A while ago, I deposited $200 into a sports betting account, and a couple of months later, I received an email from the platform stating that my account had been changed, and I was banned from the platform. By that time, I had turned my initial deposit of $200 into well over $8,000. I withdrew every single cent once I heard that I had been banned. I did this with other bookmakers like Point Spent, Tab Universe, and Light Brogues. Now, you might be thinking that this is a scam or a get-rich-quick scheme, but it is not. The simple principle behind the strategy I used to bet on these bookmakers' sites and consistently make money is mathematics.
The strategy is called arbitrage betting or positive ev betting. It is based on the mathematical side of sports betting and poses much less risk, allowing you to consistently make money. To explain the math behind arbitrage betting, let's use an example. Let's say you have a coin toss with a 50% chance of it being heads or tails. The sports betting bookmaker allows you to bet on either heads or tails, and both of these options are priced at $1.90 odds. If you bet $1 and are correct, you get $1.90 back, but if you are wrong, you lose your $1 stake.
If two customers bet on the coin toss with odds of 1.90, and one bet on heads while the other bet on tails, and it was heads, then the first customer would make $1.90, while the second customer would lose their initial dollar. The bookmaker makes a net profit of $0.10. The same would apply if it were tails. This is how bookmakers always make money, their odds are underpriced, and the odds are never in your favor.
The formula to calculate odds is 1 over the odds equals the implied chances of winning. For the coin toss example, the odds of winning are 50/50 for heads and tails. The chance of winning with heads is 50, which means one over the odds is equal to 50 or 0.5. This implies that the odds are two, but the bookmaker is only giving you $1.90. Arbitrage betting comes in when the odds are in your favor. You can bet on one or more outcomes at the same time, and regardless of the outcome, you are guaranteed to not lose money. In most cases, you are going to be guaranteed to win money.
So, the strategy behind arbitrage betting is to remove all risk by hedging away. You can bet on one or more outcomes at the same time and, regardless of the outcome, you're guaranteed not to lose money. You're not guaranteed to make money, but in most cases, you are going to win money.
So, I started looking for opportunities to engage in arbitrage betting. Essentially, what you need to do is to find two or more bookmakers that have different odds for the same event. This is not as difficult as it may sound because bookmakers have different ways of setting their odds, and they can vary significantly from one another.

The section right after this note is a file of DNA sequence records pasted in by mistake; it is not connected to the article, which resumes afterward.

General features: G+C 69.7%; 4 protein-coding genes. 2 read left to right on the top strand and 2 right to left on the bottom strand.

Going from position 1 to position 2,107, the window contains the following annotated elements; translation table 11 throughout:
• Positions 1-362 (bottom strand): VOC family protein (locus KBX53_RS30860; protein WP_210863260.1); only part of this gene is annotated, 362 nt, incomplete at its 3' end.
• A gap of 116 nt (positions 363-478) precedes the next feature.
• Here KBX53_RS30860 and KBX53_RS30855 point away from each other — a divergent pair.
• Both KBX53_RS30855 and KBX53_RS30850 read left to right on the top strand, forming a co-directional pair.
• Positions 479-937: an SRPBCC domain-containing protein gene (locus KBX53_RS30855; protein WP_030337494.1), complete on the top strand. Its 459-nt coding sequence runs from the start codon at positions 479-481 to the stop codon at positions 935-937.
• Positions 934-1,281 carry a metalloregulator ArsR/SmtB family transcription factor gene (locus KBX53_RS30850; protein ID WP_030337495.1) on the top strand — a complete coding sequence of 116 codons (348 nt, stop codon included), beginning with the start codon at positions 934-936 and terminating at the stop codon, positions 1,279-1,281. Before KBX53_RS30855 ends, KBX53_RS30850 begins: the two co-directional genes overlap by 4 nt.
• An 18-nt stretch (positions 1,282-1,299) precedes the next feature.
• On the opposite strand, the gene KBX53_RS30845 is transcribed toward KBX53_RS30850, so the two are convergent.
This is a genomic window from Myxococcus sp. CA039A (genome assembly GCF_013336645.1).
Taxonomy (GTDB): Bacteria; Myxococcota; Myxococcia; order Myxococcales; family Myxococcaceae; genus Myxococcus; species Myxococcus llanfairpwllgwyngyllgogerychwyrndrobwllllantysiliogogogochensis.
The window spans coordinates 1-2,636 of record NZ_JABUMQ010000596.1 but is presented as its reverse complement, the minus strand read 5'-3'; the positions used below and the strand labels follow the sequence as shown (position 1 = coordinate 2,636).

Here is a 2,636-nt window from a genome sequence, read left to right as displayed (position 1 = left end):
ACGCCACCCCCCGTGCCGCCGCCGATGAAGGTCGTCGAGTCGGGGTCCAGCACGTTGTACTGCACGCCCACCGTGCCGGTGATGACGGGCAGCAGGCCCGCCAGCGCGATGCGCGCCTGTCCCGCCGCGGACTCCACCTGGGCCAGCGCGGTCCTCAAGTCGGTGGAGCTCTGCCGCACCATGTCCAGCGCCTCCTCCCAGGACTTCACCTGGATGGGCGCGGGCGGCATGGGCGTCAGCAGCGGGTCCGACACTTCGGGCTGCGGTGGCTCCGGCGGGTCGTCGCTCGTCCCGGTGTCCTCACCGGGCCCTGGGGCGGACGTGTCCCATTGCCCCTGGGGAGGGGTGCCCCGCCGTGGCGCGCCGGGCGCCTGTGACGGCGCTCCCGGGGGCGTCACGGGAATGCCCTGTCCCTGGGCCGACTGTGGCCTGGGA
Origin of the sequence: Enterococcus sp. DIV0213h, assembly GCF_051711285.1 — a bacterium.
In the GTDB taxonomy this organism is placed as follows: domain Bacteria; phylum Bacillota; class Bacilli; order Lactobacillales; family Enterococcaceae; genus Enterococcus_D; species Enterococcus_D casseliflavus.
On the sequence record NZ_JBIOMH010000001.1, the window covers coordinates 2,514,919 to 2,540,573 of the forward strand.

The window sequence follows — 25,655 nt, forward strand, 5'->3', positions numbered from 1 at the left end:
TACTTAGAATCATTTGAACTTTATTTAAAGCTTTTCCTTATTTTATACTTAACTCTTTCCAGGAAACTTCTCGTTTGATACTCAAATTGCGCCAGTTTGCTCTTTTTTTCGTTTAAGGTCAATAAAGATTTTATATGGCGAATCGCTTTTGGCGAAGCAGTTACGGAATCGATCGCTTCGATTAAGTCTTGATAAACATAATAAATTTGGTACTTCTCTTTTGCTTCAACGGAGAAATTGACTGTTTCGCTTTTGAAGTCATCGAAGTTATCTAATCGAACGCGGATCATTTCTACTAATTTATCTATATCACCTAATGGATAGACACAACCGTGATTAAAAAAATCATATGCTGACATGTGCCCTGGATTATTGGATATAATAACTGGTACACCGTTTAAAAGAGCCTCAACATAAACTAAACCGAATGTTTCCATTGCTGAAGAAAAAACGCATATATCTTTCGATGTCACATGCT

Once you find two bookmakers that have different odds for the same event, you need to calculate the implied probability of each outcome using the formula I mentioned earlier, which is one over the odds equals the implied chances of it winning. If you find that the implied probability of each outcome adds up to less than 100%, then you have found an opportunity for arbitrage betting.
Let me give you an example. Let's say that Bookmaker A is offering odds of 2.5 for Team A to win, and Bookmaker B is offering odds of 2.75 for Team B to win. If you calculate the implied probability for each outcome, you will find that the implied probability of Team A winning is 40%, and the implied probability of Team B winning is 36.36%. If you add these two probabilities together, you get a total of 76.36%, which means that there is a 23.64% chance that neither outcome will happen.
This is where arbitrage betting comes in. You can place bets on both outcomes, making sure that the combined probability of both bets is less than 100%. For example, you could bet $100 on Team A to win at Bookmaker A and $86.96 on Team B to win at Bookmaker B. If Team A wins, you will win $150 ($100 x 2.5), and if Team B wins, you will win $150.45 ($86.96 x 2.75). Either way, you will make a profit of around $50.
Of course, this is a simplified example, and there are other factors to consider, such as betting limits, fees, and transaction times. But the basic principle remains the same: by finding opportunities for arbitrage betting, you can minimize your risk and maximize your profits.
Now, I'm not suggesting that everyone should start doing arbitrage betting. It takes time and effort to find these opportunities, and you need to have a good understanding of the mathematics behind it.
In conclusion, I want to emphasize that this is not a get-rich-quick scheme, nor is it a form of gambling addiction. It's a strategy based on mathematics and careful analysis of the odds. If you're willing to put in the time and effort to research and find opportunities, you can make consistent profits from sports betting through arbitrage betting. And best of all, you can do so while minimizing your risk and avoiding the pitfalls of traditional sports betting.